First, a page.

America’s largest non-profit health organisation, Truth Initiative, has named-and-shamed Netflix amongst its list of offenders that frequently depict smoking and vaping in is programming.
The organisation’s report claims that instances of tobacco cropping up in popular shows with the kids today has quadrupled over the past year, and it highlighted the second season of Netflix’s Stranger Things as the worst of them all.
“Everybody was watching, but no one was paying attention, [and] we’ve experienced a pervasive re-emergence of smoking imagery that is glamorising and renormalising a deadly habit to millions of impressionable young people. It has to stop,” says the report, which documented an increase in on-screen smoking from 182 instances in the first season to 262 in the second.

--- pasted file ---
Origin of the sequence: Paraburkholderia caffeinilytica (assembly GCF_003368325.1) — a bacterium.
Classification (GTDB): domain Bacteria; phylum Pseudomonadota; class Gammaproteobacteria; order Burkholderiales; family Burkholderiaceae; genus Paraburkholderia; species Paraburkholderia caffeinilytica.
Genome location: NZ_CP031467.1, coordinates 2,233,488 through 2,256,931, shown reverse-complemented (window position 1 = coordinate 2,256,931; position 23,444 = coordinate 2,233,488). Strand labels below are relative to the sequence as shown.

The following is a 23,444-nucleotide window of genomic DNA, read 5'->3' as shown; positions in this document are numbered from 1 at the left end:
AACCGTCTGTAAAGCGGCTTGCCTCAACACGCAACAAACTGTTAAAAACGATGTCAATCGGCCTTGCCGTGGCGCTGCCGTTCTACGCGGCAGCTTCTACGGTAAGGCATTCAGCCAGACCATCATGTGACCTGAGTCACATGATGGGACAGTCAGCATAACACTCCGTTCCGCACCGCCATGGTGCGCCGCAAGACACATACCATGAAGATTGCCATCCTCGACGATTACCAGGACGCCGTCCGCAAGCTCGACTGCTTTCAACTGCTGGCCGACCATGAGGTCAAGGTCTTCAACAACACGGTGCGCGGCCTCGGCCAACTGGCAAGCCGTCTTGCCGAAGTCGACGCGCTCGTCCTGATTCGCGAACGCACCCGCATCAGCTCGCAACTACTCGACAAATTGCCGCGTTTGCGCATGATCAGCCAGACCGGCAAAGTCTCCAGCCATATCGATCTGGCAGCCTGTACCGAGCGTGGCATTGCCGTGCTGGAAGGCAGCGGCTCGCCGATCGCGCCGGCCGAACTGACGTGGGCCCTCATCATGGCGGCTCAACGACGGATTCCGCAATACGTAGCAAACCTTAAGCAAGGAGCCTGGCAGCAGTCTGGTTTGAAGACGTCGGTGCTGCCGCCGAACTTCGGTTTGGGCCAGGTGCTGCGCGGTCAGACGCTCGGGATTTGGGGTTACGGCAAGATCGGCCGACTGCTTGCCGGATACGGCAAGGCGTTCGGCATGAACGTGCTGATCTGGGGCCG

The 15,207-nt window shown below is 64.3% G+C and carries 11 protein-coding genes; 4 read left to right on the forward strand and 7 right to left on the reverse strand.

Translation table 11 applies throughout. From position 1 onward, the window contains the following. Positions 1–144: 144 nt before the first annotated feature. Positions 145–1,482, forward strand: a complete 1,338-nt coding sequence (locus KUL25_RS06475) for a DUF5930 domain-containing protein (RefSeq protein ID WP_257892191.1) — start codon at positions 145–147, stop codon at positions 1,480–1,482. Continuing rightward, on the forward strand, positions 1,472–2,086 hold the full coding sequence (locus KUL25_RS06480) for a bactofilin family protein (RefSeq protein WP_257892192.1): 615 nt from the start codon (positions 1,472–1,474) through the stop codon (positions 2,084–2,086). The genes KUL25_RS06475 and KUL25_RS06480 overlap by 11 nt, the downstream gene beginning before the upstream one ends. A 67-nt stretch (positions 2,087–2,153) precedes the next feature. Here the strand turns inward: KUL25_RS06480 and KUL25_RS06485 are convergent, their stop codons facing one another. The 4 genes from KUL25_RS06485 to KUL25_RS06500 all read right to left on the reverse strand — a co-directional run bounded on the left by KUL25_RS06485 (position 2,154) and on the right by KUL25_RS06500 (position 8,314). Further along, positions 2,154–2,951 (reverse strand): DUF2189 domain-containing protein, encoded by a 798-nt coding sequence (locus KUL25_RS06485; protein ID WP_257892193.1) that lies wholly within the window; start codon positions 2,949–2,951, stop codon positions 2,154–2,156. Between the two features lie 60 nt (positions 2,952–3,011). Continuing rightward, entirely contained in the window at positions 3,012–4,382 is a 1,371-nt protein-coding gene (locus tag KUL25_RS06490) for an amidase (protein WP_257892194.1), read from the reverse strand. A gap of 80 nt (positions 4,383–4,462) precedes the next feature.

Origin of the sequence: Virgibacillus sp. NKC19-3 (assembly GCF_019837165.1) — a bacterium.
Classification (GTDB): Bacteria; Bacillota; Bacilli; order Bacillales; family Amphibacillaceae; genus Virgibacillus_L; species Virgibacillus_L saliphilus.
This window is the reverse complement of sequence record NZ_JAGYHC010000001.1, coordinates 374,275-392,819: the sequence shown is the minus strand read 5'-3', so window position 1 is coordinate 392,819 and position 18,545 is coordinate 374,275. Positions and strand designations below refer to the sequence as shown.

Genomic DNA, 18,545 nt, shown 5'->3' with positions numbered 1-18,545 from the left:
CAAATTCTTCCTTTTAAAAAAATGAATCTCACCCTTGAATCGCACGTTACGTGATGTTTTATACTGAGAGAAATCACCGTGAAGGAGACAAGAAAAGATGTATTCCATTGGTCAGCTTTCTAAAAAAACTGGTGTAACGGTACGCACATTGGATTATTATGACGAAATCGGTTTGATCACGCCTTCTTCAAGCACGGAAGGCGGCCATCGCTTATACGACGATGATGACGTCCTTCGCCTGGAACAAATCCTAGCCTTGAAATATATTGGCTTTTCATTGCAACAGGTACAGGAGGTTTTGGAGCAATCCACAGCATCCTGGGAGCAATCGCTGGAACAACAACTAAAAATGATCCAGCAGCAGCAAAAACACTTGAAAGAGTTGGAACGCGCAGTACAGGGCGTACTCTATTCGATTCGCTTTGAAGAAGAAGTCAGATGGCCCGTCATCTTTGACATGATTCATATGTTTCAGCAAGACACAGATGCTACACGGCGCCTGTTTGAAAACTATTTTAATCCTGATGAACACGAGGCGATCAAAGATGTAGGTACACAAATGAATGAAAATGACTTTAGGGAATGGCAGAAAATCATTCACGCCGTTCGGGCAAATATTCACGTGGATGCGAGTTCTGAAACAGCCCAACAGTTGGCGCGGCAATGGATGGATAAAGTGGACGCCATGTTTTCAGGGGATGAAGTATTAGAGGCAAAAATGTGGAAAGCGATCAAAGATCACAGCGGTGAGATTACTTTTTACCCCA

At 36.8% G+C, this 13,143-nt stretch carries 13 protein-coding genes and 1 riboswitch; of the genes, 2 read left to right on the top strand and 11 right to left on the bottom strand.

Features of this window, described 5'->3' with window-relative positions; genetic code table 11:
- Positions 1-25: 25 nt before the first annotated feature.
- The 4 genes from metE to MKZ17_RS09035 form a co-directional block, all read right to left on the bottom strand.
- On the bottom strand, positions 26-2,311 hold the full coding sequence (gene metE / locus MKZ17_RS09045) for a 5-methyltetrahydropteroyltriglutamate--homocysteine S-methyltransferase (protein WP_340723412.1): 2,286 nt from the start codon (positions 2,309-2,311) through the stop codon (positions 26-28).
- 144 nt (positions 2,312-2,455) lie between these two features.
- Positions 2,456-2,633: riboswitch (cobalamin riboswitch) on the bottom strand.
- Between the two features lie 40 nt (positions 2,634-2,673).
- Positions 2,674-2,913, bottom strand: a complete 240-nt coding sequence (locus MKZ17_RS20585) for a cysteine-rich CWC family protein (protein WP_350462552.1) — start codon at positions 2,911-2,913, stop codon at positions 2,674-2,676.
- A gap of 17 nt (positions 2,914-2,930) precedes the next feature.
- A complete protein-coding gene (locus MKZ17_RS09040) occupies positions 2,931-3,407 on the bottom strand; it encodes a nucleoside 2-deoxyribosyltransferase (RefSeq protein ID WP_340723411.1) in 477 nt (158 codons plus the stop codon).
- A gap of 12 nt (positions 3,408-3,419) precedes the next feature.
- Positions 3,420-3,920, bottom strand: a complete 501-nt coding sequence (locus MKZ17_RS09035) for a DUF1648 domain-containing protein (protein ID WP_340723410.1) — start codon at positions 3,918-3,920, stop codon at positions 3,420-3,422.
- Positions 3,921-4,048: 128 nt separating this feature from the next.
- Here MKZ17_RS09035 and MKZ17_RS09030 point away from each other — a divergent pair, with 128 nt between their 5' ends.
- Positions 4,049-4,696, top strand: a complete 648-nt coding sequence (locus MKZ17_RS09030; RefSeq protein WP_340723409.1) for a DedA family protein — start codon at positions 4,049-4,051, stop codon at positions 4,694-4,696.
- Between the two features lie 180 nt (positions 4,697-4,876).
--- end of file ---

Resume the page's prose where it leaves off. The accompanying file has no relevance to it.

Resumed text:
In response to Truth Initiative’s wishes to sanitise shows, Netflix has said that any future original shows it makes that fall into the category of TV-14 or under, and films PG-13 or below, won’t feature smoking or e-cigarettes unless it’s for “reasons of historical or factual accuracy.”
A spokesperson for the company told Variety that “Netflix strongly supports artistic expression. We also recognise that smoking is harmful and when portrayed positively on screen can adversely influence young people.”
Other Netflix shows that saw an increase in smoking include Orange is the New Black, Unbreakable Kimmy Schmidt, House of Cards, Fuller House, and Making a Murderer. So you can break out the fags when you’re in jail, escaped an underground cult, in a presidential race, running a household full of belligerent children, or after your son’s been whisked off to the Upside Down – just as long as it’s off-screen or the age rating has been jacked up.
Demands to slap an R-rating on films depicting smoking have been shut down by the Motion Picture Association of America (MPAA), because it’s absolutely ridiculous.
“While the [ratings] system strongly weighs the presence of any tobacco-related imagery, it is not designed to impose societal change or censor filmmakers,” said MPAA chairman and CEO Charles Rivkin last year.